July 2013

Science World is VOA’s on-air and online blog covering science, health, technology and the environment.

Rick PantaleoHosted by Rick Pantaleo, Science World‘s informative, entertaining and easy-to-understand presentation offers the latest news, features and one-on-one interviews with researchers, scientists, innovators and other newsmakers.


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Science World begins after the newscast on Friday at 2200, Saturday at 0300, 1100 and 1900 and Sunday at 0100, 0400, 0900, 1100 and 1200. The program may also be heard on some VOA affiliates after the news on Saturday at 0900 and 1100. (All times UTC).
 

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Iraqi Yazidis Fear Death of Their Communityi
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Sharon Behn
August 03, 2015 2:23 PM
A year ago on August 3, Islamic State militants stormed the homelands of Iraq’s Yazidi minority, killing hundreds of men and enslaving thousands of women. The scenes of desperate Yazidi families crowding on the top of Sinjar mountain without food or water spurred Kurdish fighters into action, an emergency airlift and the start of the U.S. airstrike campaign against the Islamic State Sunni extremists. VOA's Sharon Benh reports from northern Iraq.
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Video Iraqi Yazidis Fear Death of Their Community

A year ago on August 3, Islamic State militants stormed the homelands of Iraq’s Yazidi minority, killing hundreds of men and enslaving thousands of women. The scenes of desperate Yazidi families crowding on the top of Sinjar mountain without food or water spurred Kurdish fighters into action, an emergency airlift and the start of the U.S. airstrike campaign against the Islamic State Sunni extremists. VOA's Sharon Benh reports from northern Iraq.
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Video Bangkok Warned It Soon Could Be Submerged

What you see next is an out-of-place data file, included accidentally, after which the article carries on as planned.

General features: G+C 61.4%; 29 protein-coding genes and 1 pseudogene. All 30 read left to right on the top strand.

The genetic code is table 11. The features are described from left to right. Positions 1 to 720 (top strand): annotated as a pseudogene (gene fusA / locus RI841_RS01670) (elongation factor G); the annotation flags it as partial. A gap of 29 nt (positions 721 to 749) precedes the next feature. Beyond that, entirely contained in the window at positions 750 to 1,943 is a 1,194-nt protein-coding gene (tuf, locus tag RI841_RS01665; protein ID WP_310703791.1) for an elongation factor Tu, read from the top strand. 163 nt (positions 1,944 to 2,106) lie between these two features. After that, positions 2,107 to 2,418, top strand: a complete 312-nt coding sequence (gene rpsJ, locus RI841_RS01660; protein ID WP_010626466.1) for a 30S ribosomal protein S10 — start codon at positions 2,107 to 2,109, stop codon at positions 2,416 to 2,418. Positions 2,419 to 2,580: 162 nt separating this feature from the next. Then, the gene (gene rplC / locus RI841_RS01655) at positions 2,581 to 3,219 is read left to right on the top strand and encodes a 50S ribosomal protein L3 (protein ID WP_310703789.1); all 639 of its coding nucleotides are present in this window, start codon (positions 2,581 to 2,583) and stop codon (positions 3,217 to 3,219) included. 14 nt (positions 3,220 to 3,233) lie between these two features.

Italy's Venice and America's New Orleans are not the only cities gradually submerging. The nearly ten million residents of the Bangkok urban area now must confront warnings the city could become uninhabitable in a few decades. VOA Correspondent Steve Herman reports from the Thai capital.
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Video Inclusive Gym Gets People With Disabilities in Fitness Spirit

Individuals with special needs are 58 percent more likely to be obese than the general population. According to the U.S. Centers for Disease Control, they also have an increased likelihood of anxiety, depression and social isolation. But a sports club outside Washington wants to make a difference in these people's lives. With Carol Pearson narrating, VOA's June Soh reports.
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Video Astronauts Train Underwater for Deep Space Missions

Manned deep space missions are still a long way off, but space agencies are already testing procedures, equipment and human stamina for operations in extreme environment conditions. Small groups of astronauts take turns in spending days in an underwater lab, off Florida’s southern coast, simulating future missions to some remote world. VOA’s George Putic reports.
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Video Special Olympics Show Competitors' Skill, Determination